Selection from letter to the editor “Paracelsus” by E.N.T. | Note by H.P.B.

In regard to “Theophrastus Paracelsus,” whose name appears from time to time in your journal in connection with Hermetic and Cabalistic matters, I shall feel thankful if you or any of your contributors could throw any light on the history of this eccentric genius. The span of his life comprised by 48 years, yet during that comparatively brief period he had travelled into the East and over a great part of Europe, prosecuting all the while his studied in physics, chemistry and occult sciences, and writing those works which have caused him to be regarded as the father of Modern Chemistry. A mystery, however, hangs over the latter portion of his career to which, as far as I am aware, no one has ever furnished a satisfactory solution. Although up to the age of 25 his only drink had been water, this remarkable man, who was believed by many of his contemporaries to have possessed himself of the Elixer Vitae, the philosopher’s stone, and other secrets of the Eastern Adepts, gave way during the concluding years of his life to excessive intemperance, and finally closed his chequered existence in the Hospital of Sebastian at Salzburg in 1541. it is well known that Paracelsus, by his unconciliatory manner and the aggressive attitude he assumed towards the scientists of his day, made numerous enemies who did all in their power to sally his reputation with their slanders; hence no reliance can be placed on the accounts of Erastus, Oporinus, and others. Nevertheless this lapse into dissipation, after he had passed his prime, has been admitted even by his defenders, and is, to say the least of it, strongly inexplicable in one who is considered to have advanced far in the path of occult wisdom and attained adeptship.1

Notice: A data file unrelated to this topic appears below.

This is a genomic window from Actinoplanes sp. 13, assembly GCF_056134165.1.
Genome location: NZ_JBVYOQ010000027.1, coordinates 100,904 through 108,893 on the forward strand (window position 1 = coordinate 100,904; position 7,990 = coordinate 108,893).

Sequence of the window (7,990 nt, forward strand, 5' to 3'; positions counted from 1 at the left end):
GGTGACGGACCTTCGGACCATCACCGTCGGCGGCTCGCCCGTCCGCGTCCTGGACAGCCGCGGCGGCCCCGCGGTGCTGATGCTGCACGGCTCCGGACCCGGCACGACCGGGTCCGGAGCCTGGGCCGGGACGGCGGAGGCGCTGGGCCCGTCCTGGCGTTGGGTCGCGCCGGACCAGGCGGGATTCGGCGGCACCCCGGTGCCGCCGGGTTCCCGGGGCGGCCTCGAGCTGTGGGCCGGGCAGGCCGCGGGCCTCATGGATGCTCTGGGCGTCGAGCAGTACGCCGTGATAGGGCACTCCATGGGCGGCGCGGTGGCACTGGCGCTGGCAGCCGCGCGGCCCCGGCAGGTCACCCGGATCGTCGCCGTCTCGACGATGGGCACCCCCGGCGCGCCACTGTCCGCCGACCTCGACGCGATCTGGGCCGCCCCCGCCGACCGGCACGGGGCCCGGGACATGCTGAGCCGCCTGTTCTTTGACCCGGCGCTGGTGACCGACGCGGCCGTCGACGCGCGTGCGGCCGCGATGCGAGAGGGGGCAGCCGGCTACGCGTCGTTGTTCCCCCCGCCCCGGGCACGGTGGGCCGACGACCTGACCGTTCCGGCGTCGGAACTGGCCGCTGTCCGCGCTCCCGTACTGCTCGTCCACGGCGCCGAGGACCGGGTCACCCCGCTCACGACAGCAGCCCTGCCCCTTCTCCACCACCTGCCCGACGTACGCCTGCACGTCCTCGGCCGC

1. We, who unfortunately have learned at our personal expense how easily malevolent insinuations and calumny take root, can never be brought to believe that the great Paracelsus was a drunkard. There is a “mystery,”—and we fondly hope it will be explained some day. No great man’s reputation was ever yet allowed to rest undisturbed. Voltaire, Paine, and in our own days, Littré, are alleged on their deathbeds to have shown the white feather, turned traitors to their lifelong convictions, and to have died as only cowards can die, recanting those convictions. St. Germain is called the “Prince of Impostors,” and “Cagliostro”—a charlatan. But who has ever proved that? [H.P.B.]